"No offense," I said, though I knew saying that alone would offend her. "But the 'Exit' sign is a little cheesy."
"I don't see how it's cheesy here and not in a movie theater," she argued, opening the door.
"Well...here it's supposed to be...not the real world," Gee said. "Right?"
"Wrong," she said. "Here it's supposed to be whatever it happens to be."
"Damn," I said. "That was even cheesier."
"Merely stating a fact," she said. "The best creations are the ones that create themselves."
"You're really fond of that Exit sign, aren't you?" I asked.
And to that she sincerely laughed. I have to say, hearing her laugh is like seeing a raindrop bounce. It's so amazing because it just. Doesn't. Happen.
"Yes. Yes I am," she said.
Then, for the first time I actually noticed the plane in front of me, and again, I didn't understand. It looked completely normal. Sort of. Short, Savannah grass, that slowly brightened to healthy green grass about one hundred yards away. There, between the two separate clusters of woods, was the clearing Gerard and I had woken only a day ago.
"Actually, less than a day, Frankie," Morgan said. "You woke here around two in the morning, then slept upstairs until around eight in the morning...now it's around ten. You didn't seriously think you were out for that long, did you?"
"I dunno, but I did think you'd get the fuck outta my head,"
"Wait...but it was daylight when we woke," Gee pointed out.
"Yeah," I said. "After the whole freaky no light trick, it was daylight."
"It never changes outside," she explained. "It's always as bright as day, without the glare of the sun."
"That's depressing," Gee said, as we started toward the clearing.
I giggled and let go of his hand in order to link our arms and hug him close.
"I really don't see the big deal," he said.
"It isn't a big deal here," she said. "Here you're safe. It's over there-" she pointed toward the clearing. "-that's dangerous to you."
Then I heard a soprano voice singing close by, but I couldn't see a singer. I just assumed we had finally encountered something strange, and the outside had some sort of freaky wind music magic or something.
Angel's wings why can't I see?
Who are you to run from me?
You will see that I can find,
A way to break your shredded mind,
Wait for me, oh Angel dear,
I will take your last tear,
"That's Emma," Morgan said. "She's...strange. Not dangerous, at least to you, or even technically crazy...just strange."
She led us to the left, into the field of paper flowers - Morgan so took that idea from Evanescence - and I saw her. The fucking woman in white.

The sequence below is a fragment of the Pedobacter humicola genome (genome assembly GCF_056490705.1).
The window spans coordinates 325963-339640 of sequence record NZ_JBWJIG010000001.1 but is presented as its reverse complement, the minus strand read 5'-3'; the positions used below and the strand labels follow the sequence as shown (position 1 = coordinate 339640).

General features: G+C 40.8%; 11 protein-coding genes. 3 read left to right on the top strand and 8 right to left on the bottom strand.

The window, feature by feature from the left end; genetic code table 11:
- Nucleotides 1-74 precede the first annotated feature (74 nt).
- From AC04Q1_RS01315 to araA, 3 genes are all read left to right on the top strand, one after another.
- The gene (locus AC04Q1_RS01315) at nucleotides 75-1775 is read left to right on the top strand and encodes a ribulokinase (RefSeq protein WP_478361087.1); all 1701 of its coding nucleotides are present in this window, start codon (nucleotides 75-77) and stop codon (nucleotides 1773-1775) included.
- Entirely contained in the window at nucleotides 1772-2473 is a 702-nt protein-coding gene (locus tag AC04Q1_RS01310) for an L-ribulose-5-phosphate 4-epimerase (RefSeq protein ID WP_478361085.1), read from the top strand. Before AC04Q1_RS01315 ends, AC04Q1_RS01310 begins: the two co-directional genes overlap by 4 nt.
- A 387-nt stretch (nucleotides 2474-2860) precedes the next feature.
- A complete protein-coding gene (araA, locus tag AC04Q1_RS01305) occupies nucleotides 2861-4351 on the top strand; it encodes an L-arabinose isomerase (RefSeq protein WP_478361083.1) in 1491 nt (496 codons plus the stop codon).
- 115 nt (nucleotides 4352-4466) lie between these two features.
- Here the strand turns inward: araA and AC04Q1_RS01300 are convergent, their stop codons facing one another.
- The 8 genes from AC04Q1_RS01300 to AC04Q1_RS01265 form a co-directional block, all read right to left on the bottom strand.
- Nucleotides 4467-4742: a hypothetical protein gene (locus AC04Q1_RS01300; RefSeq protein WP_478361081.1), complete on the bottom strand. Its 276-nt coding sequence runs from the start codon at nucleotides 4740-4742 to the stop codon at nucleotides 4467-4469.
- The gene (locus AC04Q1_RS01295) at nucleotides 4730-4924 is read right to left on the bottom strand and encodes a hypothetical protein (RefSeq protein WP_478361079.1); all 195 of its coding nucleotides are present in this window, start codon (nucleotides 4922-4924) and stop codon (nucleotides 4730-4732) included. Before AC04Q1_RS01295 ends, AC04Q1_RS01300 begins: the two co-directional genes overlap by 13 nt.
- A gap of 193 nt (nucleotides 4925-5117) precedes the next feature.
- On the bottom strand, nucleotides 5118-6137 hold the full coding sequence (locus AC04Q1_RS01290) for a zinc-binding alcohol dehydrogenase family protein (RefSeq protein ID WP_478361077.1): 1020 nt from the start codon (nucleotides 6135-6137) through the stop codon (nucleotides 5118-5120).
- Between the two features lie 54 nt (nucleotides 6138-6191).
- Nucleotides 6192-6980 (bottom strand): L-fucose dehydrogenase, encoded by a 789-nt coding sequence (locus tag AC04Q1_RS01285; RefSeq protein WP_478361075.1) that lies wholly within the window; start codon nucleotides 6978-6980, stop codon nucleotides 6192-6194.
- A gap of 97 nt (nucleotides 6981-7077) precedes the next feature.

She turned and immediately broke out into a smile when she saw us. I forgot my nervousness about finally legitimately meeting her when I saw her arms. They looked like they'd endured self-mutilation, and never healed; they still bled profusely.
I could tell Gee's gaze was on them, too.
"What is she talking about?" I asked, still eying her arms.
"What was that you were singing?" Morgan asked, looking concerned.
Emma's eyes narrowed. "I dedicate it to my neighbor. He's getting sick of the other songs."
"Ah..." Morgan looked around nervously, then turned to us. "Yeah- okay, happy? See, building-ish-things, a stage that's never been used - it's fascinating. Let's go."
Ah...so there was a stage. Across from the tiny-festival-clown-box-like-things, which had hidden it from me before, there was a small wooden stage. Actually, the entire building set up reminded me of a miniature, abandoned festival.
"No," Gee said. "We still haven't seen any devils."
"The point of you coming with me was so that you wouldn't see any 'devils,'" Morgan said.
"I need to know why this place is so dangerous," he said, though I knew it was more of a need to know why he should believe her.
"I can take you to the lake, but after that we need to go back,"
Gee smiled triumphantly as she headed toward the wide path on the opposite side of the U-shaped forest. In the middle of the path, she stopped and veered off to the left. The lake immediately caught our attention.
For me, because I'd also seen it in a dream. For Gee, simply because of its color.
"It's black," he said.
"I see all those years of art school paid off," Morgan said.
Without really thinking, I bent down and put my hand in the water and studied the drops that remained on my hand once I took it out.
"Frankie, don't do that!" Gee said.
"Yeah, that's not really smart. I mean, not dangerous...but still not smart,"
"It's red," I stated.
"Good job," Morgan said. "Now that you've both passed the identifying colors portion of the test, let's go."
"Mermaids?" Gee asked.
"God, you have A.D.D.," she muttered.
A grunt from behind interrupted us.
"Here we go," Morgan said.
Only about four yards away, stood a creature...something I hadn't seen in my dreams before. It looked at least nine feet tall, it had short brown hair all over its insanely muscular body, which looked like a cross between a man and a bear...and the strangest thing, it had no face. It had a head, just no face. Only hair...or fur.
It grunted again, then reached around to the back of its head...and with a crack, the creature pulled it off.
"Holy fuck," I whispered.
The severed flesh seemed to move, and what looked like legs spread out to its sides. Then the creature hurled it at us.
I cried out, but before the part of the head could reach us, it caught fire, and exploded. The creature grunted again, turned his back on us, and walked away.
A couple of moments passed in silence as the shock subsided. I tried to ask Morgan what just happened, but I couldn't figure out what to say.
"You believe me now, Gerard?" she asked, smirking.
He kept staring for a moment at where the head had exploded, then nodded.
"Let's go," Morgan said.
We followed her, now without reluctance.